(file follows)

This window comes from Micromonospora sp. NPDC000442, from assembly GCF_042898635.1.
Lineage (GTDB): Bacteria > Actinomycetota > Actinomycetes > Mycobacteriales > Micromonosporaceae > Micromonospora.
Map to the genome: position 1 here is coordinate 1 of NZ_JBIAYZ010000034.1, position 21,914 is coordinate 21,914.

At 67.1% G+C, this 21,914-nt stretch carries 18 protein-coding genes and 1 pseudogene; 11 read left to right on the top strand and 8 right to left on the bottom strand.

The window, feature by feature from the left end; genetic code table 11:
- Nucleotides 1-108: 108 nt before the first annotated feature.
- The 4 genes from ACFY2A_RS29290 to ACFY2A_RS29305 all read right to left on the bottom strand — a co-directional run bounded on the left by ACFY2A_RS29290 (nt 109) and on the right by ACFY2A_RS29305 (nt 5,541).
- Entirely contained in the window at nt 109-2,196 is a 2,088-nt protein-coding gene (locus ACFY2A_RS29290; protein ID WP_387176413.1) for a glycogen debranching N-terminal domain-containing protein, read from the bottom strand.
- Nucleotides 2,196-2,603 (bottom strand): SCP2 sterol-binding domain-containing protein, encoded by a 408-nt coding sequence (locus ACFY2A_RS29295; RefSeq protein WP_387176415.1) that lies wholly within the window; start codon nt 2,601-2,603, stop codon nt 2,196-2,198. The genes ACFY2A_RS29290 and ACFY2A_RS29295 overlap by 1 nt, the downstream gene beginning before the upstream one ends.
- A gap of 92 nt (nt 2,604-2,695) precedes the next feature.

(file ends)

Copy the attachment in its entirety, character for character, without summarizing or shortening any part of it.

This window comes from Micromonospora sp. NPDC000442, from assembly GCF_042898635.1.
Lineage (GTDB): Bacteria > Actinomycetota > Actinomycetes > Mycobacteriales > Micromonosporaceae > Micromonospora.
Map to the genome: position 1 here is coordinate 1 of NZ_JBIAYZ010000034.1, position 21,914 is coordinate 21,914.

At 67.1% G+C, this 21,914-nt stretch carries 18 protein-coding genes and 1 pseudogene; 11 read left to right on the top strand and 8 right to left on the bottom strand.

The window, feature by feature from the left end; genetic code table 11:
- Nucleotides 1-108: 108 nt before the first annotated feature.
- The 4 genes from ACFY2A_RS29290 to ACFY2A_RS29305 all read right to left on the bottom strand — a co-directional run bounded on the left by ACFY2A_RS29290 (nt 109) and on the right by ACFY2A_RS29305 (nt 5,541).
- Entirely contained in the window at nt 109-2,196 is a 2,088-nt protein-coding gene (locus ACFY2A_RS29290; protein ID WP_387176413.1) for a glycogen debranching N-terminal domain-containing protein, read from the bottom strand.
- Nucleotides 2,196-2,603 (bottom strand): SCP2 sterol-binding domain-containing protein, encoded by a 408-nt coding sequence (locus ACFY2A_RS29295; RefSeq protein WP_387176415.1) that lies wholly within the window; start codon nt 2,601-2,603, stop codon nt 2,196-2,198. The genes ACFY2A_RS29290 and ACFY2A_RS29295 overlap by 1 nt, the downstream gene beginning before the upstream one ends.
- A gap of 92 nt (nt 2,604-2,695) precedes the next feature.